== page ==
No treasure for 'Pirates'
Pirates of the Caribbean: Dead Men Tell No Tales, the fifth release in the Pirates of the Caribbean franchise, finally sees the return of Captain Jack Sparrow. This time, Jack has found himself caught up with another adventure involving the literal demons of his past.
The deadly Captain Salazar has emerged from the mystical Devil's Triangle, hell-bent on getting his revenge on Jack. However, Jack's only hope is the legendary Poseidon's Trident, the key to warding off all curses of the sea.
That's a very simplified version of the story in Dead Men Tell No Tales, and one I would've much preferred to follow. The actual film is bloated, as it harbours more storylines than it can bear to stomach. The first half almost entirely consists of gathering the cast into one location, so the plot can get under way.
Previously, these films have excelled in having a large cast, with multiple stories, and still remaining focused. This is not the case here, as this movie fails to find its momentum.
As the movie struggles to get all the pieces together, there are a few scenes that evoke the very best of this series. One particular scene involving a guillotine is perhaps one of the cleverest moments these films have ever had.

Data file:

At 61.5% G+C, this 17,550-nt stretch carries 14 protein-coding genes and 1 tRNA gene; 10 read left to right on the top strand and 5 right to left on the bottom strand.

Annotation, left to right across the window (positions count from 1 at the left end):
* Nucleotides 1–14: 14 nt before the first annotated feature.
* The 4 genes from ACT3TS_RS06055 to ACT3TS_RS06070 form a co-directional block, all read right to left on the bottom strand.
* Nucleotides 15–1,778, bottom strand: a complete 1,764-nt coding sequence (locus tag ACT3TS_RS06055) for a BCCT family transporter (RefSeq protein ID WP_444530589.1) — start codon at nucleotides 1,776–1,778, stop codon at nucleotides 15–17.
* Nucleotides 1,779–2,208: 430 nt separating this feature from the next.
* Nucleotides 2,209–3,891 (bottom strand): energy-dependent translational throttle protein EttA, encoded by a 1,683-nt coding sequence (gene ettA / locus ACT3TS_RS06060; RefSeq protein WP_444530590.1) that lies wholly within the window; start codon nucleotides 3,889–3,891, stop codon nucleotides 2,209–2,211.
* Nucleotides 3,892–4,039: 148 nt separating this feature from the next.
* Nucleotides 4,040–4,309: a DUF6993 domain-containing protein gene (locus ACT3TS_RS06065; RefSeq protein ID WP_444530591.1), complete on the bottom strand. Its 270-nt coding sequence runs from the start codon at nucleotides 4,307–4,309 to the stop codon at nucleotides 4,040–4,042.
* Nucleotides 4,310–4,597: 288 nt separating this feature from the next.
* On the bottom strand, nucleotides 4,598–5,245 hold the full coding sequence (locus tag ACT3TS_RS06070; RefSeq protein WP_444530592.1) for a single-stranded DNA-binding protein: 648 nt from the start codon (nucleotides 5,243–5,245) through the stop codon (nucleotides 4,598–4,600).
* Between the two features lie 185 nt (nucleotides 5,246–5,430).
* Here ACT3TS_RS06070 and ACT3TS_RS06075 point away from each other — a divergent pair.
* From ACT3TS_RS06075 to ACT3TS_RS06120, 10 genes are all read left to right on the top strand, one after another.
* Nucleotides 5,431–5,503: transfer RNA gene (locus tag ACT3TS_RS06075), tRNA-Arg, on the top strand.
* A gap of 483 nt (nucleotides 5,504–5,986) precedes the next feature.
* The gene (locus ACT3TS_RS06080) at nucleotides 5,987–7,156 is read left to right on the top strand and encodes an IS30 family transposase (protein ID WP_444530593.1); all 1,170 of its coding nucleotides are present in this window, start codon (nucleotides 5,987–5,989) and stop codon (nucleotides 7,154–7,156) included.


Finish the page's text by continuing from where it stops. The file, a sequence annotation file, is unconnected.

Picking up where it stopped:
Bright spots like these keep the film from being a complete misfire and are a welcome distraction from the film's 'plot holes', and strange characters. The next half of the film is much more entertaining. Here, the issues that plagued the film, go by the wayside, and the movie is consistently enjoyable until the credits roll. Still, this felt less like a reward for the first half's issues and more of an apology.
The hallmark cleverness and visual fortitude of the Pirates of the Caribbean films has not been present for quite some time, but creeps back in with this film. It is far from the best this series has to offer, but it is also far from the worst. Jack Sparrow, though, has never been quite so obnoxious, as it seems his charm has dissipated with age.